Jim Beam gives consumers control of building the brand's social media buzz

Beam Global Spirits & Wine, best known as the maker of Jim Beam bourbon, has a distilling tradition older than 200 years.

Client: Beam Global Spirits & Wine (Deerfield, IL)
PR team: Padilla Speer Beardsley (Minneapolis, MN), Qorvis Communications (Washington), and Zezza (New York)
Campaign: The Remake
Duration: January-May 2009
Budget: $300,000

Beam Global Spirits & Wine, best known as the maker of Jim Beam bourbon, has a distilling tradition older than 200 years. But for “The Remake,” it turned its attention to social media, giving consumers – primarily males from 22 to 29 years old – a say in recreating its ad content. The company awarded a grand prize, including a trip to Las Vegas, $25,000, and having the winning video posted on JimBeam.com, to the best video spoof of Jim Beam commercials.

Strategy
“We know who our target demographic is – young, legal-purchase-age males – and we know they're living online and participating in user-generated content programs,” says Whitney Mares, account supervisor at Padilla Speer Beardsley. The spirits company also sought to leverage key influencers, like comedians Max Silvestri and Jenny Slate, to encourage participation, Mares says.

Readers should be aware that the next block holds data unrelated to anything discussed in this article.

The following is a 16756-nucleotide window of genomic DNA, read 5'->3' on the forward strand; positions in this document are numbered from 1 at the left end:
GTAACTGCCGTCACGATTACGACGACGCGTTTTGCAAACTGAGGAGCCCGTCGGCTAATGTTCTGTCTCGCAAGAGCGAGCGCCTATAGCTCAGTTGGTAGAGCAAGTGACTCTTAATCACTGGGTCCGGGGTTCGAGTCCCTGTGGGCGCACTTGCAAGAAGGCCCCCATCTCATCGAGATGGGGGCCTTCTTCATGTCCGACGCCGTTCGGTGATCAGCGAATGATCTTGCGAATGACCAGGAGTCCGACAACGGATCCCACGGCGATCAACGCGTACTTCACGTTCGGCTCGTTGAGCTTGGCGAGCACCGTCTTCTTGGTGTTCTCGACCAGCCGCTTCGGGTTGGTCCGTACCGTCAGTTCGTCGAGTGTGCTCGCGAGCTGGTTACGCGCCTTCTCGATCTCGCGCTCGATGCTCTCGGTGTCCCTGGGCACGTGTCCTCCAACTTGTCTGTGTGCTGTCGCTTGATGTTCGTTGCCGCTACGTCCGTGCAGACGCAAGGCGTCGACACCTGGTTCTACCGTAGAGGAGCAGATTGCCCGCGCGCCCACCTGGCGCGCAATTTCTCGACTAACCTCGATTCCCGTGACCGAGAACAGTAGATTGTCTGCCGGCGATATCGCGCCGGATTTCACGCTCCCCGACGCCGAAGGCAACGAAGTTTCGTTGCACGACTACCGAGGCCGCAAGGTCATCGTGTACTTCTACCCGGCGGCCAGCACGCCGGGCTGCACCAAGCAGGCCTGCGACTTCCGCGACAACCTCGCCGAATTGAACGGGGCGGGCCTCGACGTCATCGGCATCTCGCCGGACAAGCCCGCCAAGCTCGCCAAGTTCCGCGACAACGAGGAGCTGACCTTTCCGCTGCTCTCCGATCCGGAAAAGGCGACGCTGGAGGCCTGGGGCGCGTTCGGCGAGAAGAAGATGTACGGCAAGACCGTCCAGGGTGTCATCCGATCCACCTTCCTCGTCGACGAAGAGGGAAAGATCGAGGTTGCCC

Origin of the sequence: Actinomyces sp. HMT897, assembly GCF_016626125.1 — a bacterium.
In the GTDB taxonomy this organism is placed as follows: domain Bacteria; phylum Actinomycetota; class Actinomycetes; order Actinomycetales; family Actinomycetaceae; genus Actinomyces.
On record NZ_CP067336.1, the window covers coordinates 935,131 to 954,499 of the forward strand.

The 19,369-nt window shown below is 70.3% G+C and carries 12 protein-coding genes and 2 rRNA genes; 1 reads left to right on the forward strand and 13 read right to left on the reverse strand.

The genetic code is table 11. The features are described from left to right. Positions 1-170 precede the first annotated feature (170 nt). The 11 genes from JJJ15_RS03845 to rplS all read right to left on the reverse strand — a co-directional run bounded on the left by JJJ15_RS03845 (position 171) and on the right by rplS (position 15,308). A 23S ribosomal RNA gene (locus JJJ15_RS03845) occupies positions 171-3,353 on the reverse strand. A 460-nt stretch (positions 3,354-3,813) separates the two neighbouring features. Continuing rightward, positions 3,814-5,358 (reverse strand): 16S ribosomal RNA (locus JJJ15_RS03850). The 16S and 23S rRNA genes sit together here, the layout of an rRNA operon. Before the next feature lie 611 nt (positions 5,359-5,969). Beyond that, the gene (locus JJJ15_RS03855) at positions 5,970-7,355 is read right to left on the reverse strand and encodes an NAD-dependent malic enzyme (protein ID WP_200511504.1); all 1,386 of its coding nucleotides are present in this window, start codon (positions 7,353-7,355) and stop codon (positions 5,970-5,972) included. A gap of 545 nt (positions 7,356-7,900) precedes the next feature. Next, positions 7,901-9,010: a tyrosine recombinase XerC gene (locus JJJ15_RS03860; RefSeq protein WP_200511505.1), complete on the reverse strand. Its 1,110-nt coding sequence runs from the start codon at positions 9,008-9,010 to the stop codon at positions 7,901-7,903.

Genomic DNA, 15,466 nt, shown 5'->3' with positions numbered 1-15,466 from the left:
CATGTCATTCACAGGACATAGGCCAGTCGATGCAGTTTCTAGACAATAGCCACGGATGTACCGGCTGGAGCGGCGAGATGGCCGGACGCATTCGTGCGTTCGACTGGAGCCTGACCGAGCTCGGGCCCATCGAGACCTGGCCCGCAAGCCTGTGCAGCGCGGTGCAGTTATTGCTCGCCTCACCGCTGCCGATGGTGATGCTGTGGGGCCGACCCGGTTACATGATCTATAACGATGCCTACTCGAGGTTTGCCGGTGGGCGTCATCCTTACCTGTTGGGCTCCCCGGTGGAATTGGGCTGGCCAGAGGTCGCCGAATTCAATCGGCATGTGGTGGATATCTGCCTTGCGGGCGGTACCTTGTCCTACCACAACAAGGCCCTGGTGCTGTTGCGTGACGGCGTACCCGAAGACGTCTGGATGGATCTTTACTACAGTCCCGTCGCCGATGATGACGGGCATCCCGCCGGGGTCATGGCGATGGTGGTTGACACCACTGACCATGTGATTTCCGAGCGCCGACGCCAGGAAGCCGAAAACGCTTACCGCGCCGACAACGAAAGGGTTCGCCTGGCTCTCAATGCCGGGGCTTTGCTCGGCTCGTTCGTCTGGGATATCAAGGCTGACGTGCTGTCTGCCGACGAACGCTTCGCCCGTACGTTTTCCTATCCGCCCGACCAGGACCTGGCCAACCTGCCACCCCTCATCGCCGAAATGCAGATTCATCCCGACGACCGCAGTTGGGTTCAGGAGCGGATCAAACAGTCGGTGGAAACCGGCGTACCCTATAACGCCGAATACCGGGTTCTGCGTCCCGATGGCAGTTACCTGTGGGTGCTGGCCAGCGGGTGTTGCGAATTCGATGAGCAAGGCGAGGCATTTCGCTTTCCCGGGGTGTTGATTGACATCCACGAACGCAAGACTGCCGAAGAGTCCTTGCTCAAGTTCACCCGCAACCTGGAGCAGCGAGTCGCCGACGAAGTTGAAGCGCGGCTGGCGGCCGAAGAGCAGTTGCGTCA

Tactics
The PR team created two microsites – “The Remake” and “The Finalists” – for the campaign, and pitched news about the contest to various bloggers, video sites, trade and consumer press, and national and local radio. Pitching to various types of media, the team also issued a radio news release, and developed applications for Facebook and other social media Web sites, according to Mares.

However, the company also complied with its self-imposed guidelines, targeting only Web sites with readerships 75% over the age of 21, says Dan Cohen, PR manager at Beam.

Results
The company received nearly 300 videos, and increased traffic to JimBeam.com by 20% during the effort. The company also registered 2,393 new member e-mails through the microsite.

Future
No follow-up effort is planned, but Beam “would love to continue to roll out campaigns such as this,” according to Cohen.

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